China: Hotels

China’s tourism industry does use a “Star” system to rate facilities and quality (similar to the West)….but don’t put too much stock in them because the system of awarding of stars (surprise!) isn’t immune to bribery…so the number of stars doesn’t necessarily reflect actual quality. I’ve seen hotels swap out 3 star plaques for 5 star plaques once government official left the hotel.  The motto for pretty much everything in China these days is “Buyer beware”.

Stars & Standards

From my experience, a Chinese 5-star is roughly equivalent to a western 4 star hotel, a Chinese 4-star, similar to western 3-star etc… Since around 2013, quality of hotel accommodation is becoming more important to Chinese, so they are introducing Chinese “Premium 5 star”. “6-star” and “7-star” hotels (that are more in line with western 5 star.)

For a better understanding of the standard for hotels in China to get stars…

The Standard of 5-star China Hotels

  • The hotel function differentiates reasonable, facilities are convenient to use and are safe
  • The decoration must be luxury and the material must be in top quality
  • Having central air-conditioning system, background audio system and the top computer management system
  • Luxury lobby, staff at the reception must master two foreign languages (English is needed)
  • 24 hour Service, 24 hour Exchange Center, Safe Service, Full-time porter (24 hour), Service for Disabled Persons
  • Room with advanced facilities and luxury decoration, 24 hour Room Service
  • Excellent restaurants offering Western and local cuisines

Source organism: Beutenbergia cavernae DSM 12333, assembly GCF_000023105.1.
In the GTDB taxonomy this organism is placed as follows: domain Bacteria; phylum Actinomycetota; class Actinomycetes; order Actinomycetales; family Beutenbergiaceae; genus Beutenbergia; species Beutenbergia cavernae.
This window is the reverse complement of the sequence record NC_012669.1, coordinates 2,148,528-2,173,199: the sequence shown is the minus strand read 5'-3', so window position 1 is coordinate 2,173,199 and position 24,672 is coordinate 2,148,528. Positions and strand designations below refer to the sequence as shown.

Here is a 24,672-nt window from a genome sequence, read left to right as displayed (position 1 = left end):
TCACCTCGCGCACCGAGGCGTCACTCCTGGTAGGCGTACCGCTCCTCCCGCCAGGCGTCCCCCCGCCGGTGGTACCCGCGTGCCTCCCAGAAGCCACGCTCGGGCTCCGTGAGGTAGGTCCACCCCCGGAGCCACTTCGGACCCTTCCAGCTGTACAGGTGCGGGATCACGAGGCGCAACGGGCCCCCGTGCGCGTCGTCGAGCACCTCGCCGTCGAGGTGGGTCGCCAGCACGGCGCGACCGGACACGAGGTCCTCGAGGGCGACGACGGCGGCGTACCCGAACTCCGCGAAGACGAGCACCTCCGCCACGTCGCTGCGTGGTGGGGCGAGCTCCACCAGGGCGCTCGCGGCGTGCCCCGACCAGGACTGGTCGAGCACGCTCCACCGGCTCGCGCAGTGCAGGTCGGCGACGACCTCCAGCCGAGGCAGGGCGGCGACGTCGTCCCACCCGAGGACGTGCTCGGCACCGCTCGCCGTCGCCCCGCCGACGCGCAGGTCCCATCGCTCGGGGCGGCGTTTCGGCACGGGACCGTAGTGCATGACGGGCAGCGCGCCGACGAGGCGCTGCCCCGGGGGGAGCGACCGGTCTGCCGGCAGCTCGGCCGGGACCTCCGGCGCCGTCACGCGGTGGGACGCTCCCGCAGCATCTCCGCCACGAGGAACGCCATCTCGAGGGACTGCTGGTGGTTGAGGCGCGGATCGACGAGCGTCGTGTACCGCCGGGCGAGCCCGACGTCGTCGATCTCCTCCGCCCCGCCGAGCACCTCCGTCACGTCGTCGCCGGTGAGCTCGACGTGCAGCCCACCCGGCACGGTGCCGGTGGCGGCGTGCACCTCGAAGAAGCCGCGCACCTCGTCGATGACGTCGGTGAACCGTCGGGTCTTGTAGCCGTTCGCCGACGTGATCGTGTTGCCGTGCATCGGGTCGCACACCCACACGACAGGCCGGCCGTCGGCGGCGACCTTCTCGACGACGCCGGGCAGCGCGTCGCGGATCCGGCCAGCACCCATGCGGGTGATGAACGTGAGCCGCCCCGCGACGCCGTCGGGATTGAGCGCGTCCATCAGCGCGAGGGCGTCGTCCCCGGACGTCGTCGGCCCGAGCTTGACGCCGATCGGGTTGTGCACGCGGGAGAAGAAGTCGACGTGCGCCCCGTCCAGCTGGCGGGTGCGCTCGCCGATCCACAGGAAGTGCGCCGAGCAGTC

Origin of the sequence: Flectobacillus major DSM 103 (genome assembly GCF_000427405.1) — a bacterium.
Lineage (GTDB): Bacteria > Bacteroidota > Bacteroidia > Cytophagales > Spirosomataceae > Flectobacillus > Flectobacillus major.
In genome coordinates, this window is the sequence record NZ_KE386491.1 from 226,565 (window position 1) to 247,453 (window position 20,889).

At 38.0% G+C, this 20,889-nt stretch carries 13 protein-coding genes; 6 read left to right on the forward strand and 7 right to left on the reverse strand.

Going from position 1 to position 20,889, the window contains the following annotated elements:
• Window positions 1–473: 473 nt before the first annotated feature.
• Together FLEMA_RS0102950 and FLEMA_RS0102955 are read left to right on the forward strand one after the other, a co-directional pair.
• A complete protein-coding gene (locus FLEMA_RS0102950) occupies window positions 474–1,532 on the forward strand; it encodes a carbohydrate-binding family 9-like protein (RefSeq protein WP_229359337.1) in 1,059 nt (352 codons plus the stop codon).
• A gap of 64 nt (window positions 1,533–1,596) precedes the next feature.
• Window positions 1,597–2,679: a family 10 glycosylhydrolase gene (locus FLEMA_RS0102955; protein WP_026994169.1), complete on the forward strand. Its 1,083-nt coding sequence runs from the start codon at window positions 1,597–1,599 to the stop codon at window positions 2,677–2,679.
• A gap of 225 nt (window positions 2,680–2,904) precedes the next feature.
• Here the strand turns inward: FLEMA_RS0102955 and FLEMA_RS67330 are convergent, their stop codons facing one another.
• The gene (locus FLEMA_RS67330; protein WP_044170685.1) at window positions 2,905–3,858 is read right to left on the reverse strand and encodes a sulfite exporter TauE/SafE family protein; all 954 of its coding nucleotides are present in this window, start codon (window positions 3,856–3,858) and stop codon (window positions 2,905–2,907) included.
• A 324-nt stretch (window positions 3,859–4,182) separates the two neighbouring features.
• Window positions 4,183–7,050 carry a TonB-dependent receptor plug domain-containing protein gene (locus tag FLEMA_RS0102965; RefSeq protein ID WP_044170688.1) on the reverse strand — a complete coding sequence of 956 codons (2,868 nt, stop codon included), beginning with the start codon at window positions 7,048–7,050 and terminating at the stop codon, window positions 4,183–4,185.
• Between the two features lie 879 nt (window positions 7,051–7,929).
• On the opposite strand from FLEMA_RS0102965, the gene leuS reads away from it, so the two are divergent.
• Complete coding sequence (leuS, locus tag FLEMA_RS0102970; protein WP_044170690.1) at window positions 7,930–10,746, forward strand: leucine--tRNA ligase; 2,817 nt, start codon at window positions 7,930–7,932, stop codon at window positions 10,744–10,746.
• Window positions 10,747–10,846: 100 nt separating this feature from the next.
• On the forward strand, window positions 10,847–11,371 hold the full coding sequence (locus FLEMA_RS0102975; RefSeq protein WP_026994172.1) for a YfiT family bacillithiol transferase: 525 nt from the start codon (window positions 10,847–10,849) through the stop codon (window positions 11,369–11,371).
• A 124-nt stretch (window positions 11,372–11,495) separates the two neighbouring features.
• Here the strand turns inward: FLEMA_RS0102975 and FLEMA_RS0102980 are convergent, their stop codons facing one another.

• Complete entertainment facilities (typically many English TV channels, fast broadband internet, pool, gym and club)

The Standard of 4-star China Hotels

  • The hotel function differentiates reasonable, facilities are convenient to use and are safe
  • The decoration must be a deluxe grade and the material must be in great quality
  • Having central air-conditioning system and the advanced computer management system
  • Deluxe lobby, and at least one staff member at the reception must two foreign languages (English is needed)
  • 24 hour Service, 18 hour Exchange Center, Safe Service, Porter service (18 hour), Service for Disabled Persons
  • Room with advanced facilities and deluxe decoration, 24 hour Room Service
  • Great restaurants offering Western and local cuisines
  • Various entertainment facilities (typically KTV, wifi internet & in-room video games)

The Standard of 3-star China Hotels

  • It needs comfortable living condition
  • It needs various facilities and reasonable room service (typically Chinese food, KTV, wifi internet)

Other than western 5-star luxury hotels (Hyatt, Hilton, Marriott, Sheraton, Ritz Carlton in major cities), Chinese hotels have hard beds.  Get used to them, not much can be done about them. Sometimes double quilting under the sheet can help.

Peculiarities

Most hotels (other than western 5 star luxury hotels) do not regulate/enforce non-smoking rooms.  Expect that even if you are on a “non-smoking” floor, or in a “non-smoking” room, you will find ashtrays, and the smell of past smoke.  This is changing (somewhat) in Beijing with introduction of non-smoking hotels as of Jan 1, 2015 and in Shanghai as of March 1, 2017.

Most hotels (other than western 5-star) have KTV rooms inside the hotels.  Again, get used to them, the noise and vibration from the KTV at 3am is something that is just, well, Chinese.

Outside of western 5 star hotels, it can be very hard to find English-speaking staff to help you (don’t be surprised if they just hang up on you!). This includes trying to order room service or reaching a manager to help with a problem. So be prepared.